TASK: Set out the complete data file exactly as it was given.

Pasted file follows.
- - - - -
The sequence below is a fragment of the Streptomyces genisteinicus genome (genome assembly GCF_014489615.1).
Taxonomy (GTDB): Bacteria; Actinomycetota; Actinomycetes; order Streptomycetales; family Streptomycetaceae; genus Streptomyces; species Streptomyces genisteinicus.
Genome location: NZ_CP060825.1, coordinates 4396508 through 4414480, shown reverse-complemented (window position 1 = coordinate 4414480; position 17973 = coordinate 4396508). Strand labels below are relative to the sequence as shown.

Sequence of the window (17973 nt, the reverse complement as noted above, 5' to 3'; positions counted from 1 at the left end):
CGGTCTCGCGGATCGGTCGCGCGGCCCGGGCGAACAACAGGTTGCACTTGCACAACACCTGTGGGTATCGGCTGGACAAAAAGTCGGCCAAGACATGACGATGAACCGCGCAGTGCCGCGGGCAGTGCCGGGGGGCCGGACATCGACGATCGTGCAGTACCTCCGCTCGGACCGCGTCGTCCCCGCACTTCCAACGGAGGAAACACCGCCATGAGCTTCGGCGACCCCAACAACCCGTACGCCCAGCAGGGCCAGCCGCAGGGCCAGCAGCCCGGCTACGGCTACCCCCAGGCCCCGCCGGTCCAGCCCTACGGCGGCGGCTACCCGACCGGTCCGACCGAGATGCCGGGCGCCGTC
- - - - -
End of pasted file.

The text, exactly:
The sequence below is a fragment of the Streptomyces genisteinicus genome (genome assembly GCF_014489615.1).
Taxonomy (GTDB): Bacteria; Actinomycetota; Actinomycetes; order Streptomycetales; family Streptomycetaceae; genus Streptomyces; species Streptomyces genisteinicus.
Genome location: NZ_CP060825.1, coordinates 4396508 through 4414480, shown reverse-complemented (window position 1 = coordinate 4414480; position 17973 = coordinate 4396508). Strand labels below are relative to the sequence as shown.

Sequence of the window (17973 nt, the reverse complement as noted above, 5' to 3'; positions counted from 1 at the left end):
CGGTCTCGCGGATCGGTCGCGCGGCCCGGGCGAACAACAGGTTGCACTTGCACAACACCTGTGGGTATCGGCTGGACAAAAAGTCGGCCAAGACATGACGATGAACCGCGCAGTGCCGCGGGCAGTGCCGGGGGGCCGGACATCGACGATCGTGCAGTACCTCCGCTCGGACCGCGTCGTCCCCGCACTTCCAACGGAGGAAACACCGCCATGAGCTTCGGCGACCCCAACAACCCGTACGCCCAGCAGGGCCAGCCGCAGGGCCAGCAGCCCGGCTACGGCTACCCCCAGGCCCCGCCGGTCCAGCCCTACGGCGGCGGCTACCCGACCGGTCCGACCGAGATGCCGGGCGCCGTC